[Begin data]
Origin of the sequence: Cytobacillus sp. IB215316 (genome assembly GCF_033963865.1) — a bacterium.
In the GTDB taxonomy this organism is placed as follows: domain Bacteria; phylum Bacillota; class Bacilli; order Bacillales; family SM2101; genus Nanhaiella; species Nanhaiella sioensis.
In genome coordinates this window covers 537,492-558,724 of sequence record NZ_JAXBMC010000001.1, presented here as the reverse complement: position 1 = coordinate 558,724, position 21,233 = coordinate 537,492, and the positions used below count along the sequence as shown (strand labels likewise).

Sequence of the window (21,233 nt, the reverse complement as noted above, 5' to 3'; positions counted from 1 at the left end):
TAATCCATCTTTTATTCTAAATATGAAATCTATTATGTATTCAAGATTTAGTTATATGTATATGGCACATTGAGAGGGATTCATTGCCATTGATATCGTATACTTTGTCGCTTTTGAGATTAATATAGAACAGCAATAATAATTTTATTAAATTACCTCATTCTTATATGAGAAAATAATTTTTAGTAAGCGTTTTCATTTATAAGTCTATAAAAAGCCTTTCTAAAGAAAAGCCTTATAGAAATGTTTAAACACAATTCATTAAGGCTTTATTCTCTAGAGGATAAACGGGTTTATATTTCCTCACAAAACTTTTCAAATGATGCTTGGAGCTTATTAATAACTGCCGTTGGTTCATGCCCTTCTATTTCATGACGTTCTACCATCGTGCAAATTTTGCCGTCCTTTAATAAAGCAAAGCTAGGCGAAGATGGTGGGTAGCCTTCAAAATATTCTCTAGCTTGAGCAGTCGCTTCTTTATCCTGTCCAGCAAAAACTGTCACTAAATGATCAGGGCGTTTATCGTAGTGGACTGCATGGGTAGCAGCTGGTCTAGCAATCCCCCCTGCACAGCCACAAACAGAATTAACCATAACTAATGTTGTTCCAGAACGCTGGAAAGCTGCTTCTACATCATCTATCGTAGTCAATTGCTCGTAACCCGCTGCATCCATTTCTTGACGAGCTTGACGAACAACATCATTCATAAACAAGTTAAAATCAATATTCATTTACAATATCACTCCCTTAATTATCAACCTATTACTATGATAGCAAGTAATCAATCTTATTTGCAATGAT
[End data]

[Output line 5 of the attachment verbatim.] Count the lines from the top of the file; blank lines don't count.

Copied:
TAATCCATCTTTTATTCTAAATATGAAATCTATTATGTATTCAAGATTTAGTTATATGTATATGGCACATTGAGAGGGATTCATTGCCATTGATATCGTATACTTTGTCGCTTTTGAGATTAATATAGAACAGCAATAATAATTTTATTAAATTACCTCATTCTTATATGAGAAAATAATTTTTAGTAAGCGTTTTCATTTATAAGTCTATAAAAAGCCTTTCTAAAGAAAAGCCTTATAGAAATGTTTAAACACAATTCATTAAGGCTTTATTCTCTAGAGGATAAACGGGTTTATATTTCCTCACAAAACTTTTCAAATGATGCTTGGAGCTTATTAATAACTGCCGTTGGTTCATGCCCTTCTATTTCATGACGTTCTACCATCGTGCAAATTTTGCCGTCCTTTAATAAAGCAAAGCTAGGCGAAGATGGTGGGTAGCCTTCAAAATATTCTCTAGCTTGAGCAGTCGCTTCTTTATCCTGTCCAGCAAAAACTGTCACTAAATGATCAGGGCGTTTATCGTAGTGGACTGCATGGGTAGCAGCTGGTCTAGCAATCCCCCCTGCACAGCCACAAACAGAATTAACCATAACTAATGTTGTTCCAGAACGCTGGAAAGCTGCTTCTACATCATCTATCGTAGTCAATTGCTCGTAACCCGCTGCATCCATTTCTTGACGAGCTTGACGAACAACATCATTCATAAACAAGTTAAAATCAATATTCATTTACAATATCACTCCCTTAATTATCAACCTATTACTATGATAGCAAGTAATCAATCTTATTTGCAATGAT